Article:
Tim’s long body is not suited to hours of sitting in a canoe

Nothing dramatic happened in the afternoon as we paddled through the gorge and around the huge loop into Symonds Yat. I say nothing, but Tim’s back was suffering so Angela and I hitched our canoe to theirs and towed them in for the last mile or so. Tim was very uncomfortable and he came to the sensible decision that he and Beryl would drop out of the second day. A shame, but much the best decision.

We had a lovely evening together in Ye Old Ferrie Inn, eating, drinking and catching up with a beautiful outlook on to the mirror flat river.

The following morning the river was still like a mirror and there was hardly any flow in it at all. A couple of kingfishers sat on the hand pulled ferry staring intently into the dark, still waters in an effort to find breakfast. Finding ours was much easier and much more tasty than raw, live fish. Ye Old Ferrie Inn had looked after us well.

Ross on Wye Canoe Hire picked us up from the inn and took us to Biblins on the down river side of the rapids where we launched for our 10 mile trip to Redbrook.

It was a lovely morning, generally cloudy but still quite warm. As we passed through the deeply forested gorge the trees on either side were reflected perfectly in the river. A two foot salmon leapt out of the water across our bows and very nearly ended up in our canoe.

Picking up the pieces after the “Mayhem of Monmouth!” (Photo – Claire Cox)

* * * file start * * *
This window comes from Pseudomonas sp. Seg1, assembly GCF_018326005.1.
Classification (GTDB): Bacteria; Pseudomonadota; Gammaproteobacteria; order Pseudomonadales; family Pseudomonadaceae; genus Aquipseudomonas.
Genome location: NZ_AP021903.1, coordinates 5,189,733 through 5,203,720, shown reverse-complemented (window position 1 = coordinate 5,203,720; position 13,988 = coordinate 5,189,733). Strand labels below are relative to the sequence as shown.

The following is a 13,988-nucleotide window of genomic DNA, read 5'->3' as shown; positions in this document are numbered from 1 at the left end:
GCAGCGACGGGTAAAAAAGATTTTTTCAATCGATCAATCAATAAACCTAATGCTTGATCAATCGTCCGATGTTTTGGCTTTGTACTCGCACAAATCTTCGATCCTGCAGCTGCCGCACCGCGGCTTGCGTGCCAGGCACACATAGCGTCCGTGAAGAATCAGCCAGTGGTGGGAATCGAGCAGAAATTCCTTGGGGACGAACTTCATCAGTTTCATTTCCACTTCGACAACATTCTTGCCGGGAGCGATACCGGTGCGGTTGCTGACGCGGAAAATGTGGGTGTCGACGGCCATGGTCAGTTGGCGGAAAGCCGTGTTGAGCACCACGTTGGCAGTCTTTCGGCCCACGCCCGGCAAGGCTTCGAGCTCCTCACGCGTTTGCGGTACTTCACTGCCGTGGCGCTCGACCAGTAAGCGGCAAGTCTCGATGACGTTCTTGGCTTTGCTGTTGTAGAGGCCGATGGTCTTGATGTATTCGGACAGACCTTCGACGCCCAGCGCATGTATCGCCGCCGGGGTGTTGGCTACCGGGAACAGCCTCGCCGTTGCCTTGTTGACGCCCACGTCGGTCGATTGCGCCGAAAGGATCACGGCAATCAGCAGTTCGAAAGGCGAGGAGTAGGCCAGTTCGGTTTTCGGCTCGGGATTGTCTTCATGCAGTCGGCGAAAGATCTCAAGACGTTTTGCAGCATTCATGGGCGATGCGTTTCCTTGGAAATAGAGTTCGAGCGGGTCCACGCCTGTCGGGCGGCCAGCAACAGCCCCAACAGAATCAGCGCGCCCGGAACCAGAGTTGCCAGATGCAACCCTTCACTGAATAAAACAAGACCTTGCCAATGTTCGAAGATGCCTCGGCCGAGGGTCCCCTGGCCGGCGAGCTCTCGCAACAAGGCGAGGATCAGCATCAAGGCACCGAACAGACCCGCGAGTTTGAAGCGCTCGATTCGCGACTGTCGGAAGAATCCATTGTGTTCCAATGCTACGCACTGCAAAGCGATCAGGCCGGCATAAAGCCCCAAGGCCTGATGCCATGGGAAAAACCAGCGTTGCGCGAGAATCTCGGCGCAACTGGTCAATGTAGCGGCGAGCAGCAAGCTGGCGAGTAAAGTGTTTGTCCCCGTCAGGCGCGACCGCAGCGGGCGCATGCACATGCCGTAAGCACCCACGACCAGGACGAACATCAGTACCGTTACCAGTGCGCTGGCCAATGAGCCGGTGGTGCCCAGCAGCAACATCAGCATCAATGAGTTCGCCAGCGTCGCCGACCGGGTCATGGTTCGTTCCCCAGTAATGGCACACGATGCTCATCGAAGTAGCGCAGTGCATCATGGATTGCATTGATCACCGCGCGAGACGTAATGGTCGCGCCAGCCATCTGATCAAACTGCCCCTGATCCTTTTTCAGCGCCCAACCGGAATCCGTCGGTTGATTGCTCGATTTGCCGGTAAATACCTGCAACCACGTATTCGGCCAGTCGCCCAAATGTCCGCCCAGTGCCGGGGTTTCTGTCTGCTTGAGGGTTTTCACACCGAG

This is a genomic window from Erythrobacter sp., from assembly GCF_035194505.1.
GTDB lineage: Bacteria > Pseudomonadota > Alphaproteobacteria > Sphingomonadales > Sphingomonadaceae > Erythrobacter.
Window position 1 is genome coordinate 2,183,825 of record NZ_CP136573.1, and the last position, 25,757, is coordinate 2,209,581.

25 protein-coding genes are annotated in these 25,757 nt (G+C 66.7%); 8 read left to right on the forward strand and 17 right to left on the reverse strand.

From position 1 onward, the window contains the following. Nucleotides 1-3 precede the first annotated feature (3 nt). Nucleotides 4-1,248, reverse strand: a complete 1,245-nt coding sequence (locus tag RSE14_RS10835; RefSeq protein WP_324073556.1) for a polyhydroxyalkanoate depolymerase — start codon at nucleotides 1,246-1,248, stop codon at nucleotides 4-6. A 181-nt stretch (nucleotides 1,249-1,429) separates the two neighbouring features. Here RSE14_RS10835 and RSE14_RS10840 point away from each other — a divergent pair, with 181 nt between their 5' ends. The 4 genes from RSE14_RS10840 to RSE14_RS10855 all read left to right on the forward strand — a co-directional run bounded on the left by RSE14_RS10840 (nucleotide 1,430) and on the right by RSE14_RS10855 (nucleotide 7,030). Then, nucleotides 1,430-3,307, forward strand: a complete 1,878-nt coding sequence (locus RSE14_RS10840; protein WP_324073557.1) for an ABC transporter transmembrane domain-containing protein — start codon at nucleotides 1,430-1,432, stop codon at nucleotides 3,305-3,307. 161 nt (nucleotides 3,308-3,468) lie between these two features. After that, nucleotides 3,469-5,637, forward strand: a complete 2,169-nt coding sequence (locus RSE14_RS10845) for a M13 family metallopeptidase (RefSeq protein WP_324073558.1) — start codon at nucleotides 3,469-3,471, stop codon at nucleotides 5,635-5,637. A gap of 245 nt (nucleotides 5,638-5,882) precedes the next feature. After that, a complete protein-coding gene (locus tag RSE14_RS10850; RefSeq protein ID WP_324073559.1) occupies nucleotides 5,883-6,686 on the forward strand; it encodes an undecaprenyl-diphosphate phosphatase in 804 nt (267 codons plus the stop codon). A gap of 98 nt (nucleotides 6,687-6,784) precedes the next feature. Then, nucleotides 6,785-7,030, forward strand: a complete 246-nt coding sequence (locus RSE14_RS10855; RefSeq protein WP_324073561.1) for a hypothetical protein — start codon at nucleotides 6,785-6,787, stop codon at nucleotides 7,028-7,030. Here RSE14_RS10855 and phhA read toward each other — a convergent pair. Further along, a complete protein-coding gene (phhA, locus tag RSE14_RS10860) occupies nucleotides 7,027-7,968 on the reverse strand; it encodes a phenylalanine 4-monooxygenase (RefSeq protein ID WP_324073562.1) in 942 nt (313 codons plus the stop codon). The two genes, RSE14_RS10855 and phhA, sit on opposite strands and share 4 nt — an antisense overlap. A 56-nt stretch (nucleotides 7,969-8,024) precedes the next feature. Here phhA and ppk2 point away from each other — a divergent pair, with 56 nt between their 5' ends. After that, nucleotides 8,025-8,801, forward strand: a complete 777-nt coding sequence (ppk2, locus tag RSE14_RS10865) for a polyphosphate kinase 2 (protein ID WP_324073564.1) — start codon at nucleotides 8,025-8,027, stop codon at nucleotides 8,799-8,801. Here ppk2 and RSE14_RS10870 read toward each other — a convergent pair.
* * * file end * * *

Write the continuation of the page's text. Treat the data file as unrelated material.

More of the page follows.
All was going really well. We made excellent progress down to Monmouth, arriving at the boat club steps at midday, too early for lunch, particularly after the substantial breakfast we had eaten earlier. We continued, passing under Monmouth Bridge. Here the river is quite wide but much of its width is too shallow to navigate, even in a canoe. Angela and I were in the lead canoe and we headed for a narrow channel of fast flowing water tucked in against the left bank. We aimed for it but got too close into the bank and an overhanging willow tree. It was not my intention that we should explore the tree closely but the flow made it impossible for us to avoid it. In the middle of the foliage was a thick, cut off trunk, which stopped us dead in the water and tipped Angela over the side, quickly followed by me, with the canoe ending up upside down. It was so funny to see Angela with a bemused look on her face, her sunglasses askew, having been fully submerged. Our so-called friends in the canoes behind, as well as coming to our rescue, were highly amused by our spectacular exit from our canoe. While there were no pictures of the actual event, some were taken of the aftermath, I think by Claire. Again the watch and phone survived the dunking, although the phone seems to have developed a white line up one side of the screen. I have also, subsequently discovered, that if anybody rings me up, I can’t hear them. The perfect phone!